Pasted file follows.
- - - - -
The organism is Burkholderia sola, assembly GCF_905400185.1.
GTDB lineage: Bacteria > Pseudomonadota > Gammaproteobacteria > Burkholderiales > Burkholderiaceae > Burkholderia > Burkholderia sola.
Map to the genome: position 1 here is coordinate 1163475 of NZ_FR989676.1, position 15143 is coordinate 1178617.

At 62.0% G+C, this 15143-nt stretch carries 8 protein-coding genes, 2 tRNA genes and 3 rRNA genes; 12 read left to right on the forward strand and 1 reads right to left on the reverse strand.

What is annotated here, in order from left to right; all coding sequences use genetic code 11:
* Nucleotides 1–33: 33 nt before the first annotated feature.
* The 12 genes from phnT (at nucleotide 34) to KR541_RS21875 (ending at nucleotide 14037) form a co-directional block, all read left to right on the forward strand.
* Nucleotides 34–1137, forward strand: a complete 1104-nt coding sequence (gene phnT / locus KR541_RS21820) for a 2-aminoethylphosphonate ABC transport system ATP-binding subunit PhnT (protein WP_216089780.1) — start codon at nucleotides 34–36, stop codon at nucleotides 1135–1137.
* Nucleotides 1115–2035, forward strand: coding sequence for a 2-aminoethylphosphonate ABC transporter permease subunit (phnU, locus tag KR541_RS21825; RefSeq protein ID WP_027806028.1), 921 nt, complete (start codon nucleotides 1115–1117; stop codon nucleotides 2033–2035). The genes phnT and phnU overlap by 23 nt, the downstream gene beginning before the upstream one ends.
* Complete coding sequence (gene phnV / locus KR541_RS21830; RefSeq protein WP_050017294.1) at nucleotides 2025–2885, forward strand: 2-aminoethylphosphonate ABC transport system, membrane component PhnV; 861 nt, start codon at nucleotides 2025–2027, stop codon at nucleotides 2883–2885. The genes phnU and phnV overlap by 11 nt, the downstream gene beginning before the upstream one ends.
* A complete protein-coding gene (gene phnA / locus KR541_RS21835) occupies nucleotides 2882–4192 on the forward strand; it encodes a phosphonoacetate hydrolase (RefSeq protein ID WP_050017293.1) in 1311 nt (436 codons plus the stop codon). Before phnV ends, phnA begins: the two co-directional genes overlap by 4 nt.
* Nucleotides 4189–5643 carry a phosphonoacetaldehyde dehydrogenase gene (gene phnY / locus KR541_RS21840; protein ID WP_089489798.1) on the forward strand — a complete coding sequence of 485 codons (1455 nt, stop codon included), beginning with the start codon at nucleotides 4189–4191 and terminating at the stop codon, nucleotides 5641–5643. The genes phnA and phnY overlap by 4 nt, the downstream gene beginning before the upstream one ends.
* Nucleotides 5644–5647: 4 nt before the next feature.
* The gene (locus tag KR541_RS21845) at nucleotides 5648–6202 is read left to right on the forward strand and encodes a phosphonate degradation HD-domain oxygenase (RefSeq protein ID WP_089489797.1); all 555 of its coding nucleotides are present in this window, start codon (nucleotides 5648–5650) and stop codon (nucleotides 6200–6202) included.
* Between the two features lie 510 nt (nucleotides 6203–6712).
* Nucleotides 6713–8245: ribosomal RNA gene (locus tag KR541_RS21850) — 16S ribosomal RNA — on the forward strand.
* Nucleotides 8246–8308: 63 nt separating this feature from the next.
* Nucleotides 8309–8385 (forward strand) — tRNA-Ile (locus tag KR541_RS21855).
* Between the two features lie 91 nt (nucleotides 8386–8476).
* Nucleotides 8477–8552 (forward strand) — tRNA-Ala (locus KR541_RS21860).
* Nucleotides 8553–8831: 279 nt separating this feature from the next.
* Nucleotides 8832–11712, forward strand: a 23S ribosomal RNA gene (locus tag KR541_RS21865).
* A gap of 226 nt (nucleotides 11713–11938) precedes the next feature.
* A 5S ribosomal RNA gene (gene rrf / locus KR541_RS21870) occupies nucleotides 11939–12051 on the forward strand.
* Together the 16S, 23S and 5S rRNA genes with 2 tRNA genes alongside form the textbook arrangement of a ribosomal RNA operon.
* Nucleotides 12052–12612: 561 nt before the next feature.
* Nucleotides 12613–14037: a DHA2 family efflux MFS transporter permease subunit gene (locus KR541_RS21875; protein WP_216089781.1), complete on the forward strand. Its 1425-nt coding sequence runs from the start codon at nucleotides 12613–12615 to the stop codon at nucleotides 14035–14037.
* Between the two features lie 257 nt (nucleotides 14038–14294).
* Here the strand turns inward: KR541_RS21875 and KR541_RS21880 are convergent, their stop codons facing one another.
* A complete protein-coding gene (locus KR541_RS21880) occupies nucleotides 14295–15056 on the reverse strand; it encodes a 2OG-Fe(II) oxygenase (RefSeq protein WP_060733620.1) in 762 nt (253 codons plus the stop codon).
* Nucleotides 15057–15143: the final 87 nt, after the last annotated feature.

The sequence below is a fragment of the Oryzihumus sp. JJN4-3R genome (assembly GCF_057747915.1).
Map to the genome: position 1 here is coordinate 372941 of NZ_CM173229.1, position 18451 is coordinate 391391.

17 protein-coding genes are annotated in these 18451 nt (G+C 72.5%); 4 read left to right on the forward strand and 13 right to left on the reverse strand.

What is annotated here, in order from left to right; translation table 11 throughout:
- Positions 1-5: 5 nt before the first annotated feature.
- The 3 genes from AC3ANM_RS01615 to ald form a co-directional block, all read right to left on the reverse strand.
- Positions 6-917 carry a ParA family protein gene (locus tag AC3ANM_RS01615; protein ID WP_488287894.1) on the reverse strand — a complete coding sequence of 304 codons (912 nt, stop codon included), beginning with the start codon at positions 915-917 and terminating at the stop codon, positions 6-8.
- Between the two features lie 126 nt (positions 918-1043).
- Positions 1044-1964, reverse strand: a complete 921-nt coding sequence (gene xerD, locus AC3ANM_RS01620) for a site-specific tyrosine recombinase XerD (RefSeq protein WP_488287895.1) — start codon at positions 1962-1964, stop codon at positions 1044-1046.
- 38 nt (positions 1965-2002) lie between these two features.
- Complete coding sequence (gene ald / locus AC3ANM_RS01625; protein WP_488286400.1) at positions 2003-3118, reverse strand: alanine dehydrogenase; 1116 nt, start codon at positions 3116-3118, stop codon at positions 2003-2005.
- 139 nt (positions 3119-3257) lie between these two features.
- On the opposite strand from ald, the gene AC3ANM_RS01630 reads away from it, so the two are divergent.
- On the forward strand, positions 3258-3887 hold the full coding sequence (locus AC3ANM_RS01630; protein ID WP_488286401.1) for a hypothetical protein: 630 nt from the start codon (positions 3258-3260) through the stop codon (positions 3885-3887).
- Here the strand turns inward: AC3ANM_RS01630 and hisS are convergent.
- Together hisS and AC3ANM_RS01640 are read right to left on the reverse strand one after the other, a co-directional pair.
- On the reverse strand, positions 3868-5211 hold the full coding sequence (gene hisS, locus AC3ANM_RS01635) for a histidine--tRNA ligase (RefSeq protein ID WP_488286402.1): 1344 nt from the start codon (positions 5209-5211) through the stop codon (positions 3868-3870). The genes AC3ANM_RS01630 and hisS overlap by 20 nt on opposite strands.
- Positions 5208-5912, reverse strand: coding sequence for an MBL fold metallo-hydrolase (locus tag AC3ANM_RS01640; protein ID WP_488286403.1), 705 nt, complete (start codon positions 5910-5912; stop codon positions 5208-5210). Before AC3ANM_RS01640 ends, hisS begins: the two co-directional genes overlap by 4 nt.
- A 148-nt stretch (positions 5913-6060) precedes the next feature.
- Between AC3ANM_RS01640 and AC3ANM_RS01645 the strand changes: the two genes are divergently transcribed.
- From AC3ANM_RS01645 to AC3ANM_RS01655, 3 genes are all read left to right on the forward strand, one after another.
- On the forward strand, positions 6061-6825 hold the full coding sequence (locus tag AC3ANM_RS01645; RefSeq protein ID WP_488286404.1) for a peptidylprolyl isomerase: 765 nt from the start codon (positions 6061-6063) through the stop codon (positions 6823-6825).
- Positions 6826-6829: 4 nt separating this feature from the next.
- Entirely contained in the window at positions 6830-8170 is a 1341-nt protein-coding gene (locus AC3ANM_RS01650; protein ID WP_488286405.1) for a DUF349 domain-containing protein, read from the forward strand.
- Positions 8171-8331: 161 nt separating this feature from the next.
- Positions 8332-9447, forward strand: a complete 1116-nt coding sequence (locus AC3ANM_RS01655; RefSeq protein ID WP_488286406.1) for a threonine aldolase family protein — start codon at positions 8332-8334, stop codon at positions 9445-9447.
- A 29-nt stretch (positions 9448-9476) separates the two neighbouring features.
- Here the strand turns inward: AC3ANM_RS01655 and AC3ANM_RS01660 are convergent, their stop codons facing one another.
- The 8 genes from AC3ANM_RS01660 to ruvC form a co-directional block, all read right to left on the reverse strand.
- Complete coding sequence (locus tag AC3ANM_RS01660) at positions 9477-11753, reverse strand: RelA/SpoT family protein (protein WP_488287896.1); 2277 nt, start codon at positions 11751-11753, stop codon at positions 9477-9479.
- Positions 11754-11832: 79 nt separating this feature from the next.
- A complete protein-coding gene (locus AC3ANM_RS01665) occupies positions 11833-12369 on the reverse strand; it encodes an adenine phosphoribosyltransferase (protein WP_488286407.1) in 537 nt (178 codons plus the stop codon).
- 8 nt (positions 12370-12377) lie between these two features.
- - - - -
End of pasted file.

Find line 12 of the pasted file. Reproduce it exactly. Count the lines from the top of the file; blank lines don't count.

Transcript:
* Nucleotides 4189–5643 carry a phosphonoacetaldehyde dehydrogenase gene (gene phnY / locus KR541_RS21840; protein ID WP_089489798.1) on the forward strand — a complete coding sequence of 485 codons (1455 nt, stop codon included), beginning with the start codon at nucleotides 4189–4191 and terminating at the stop codon, nucleotides 5641–5643. The genes phnA and phnY overlap by 4 nt, the downstream gene beginning before the upstream one ends.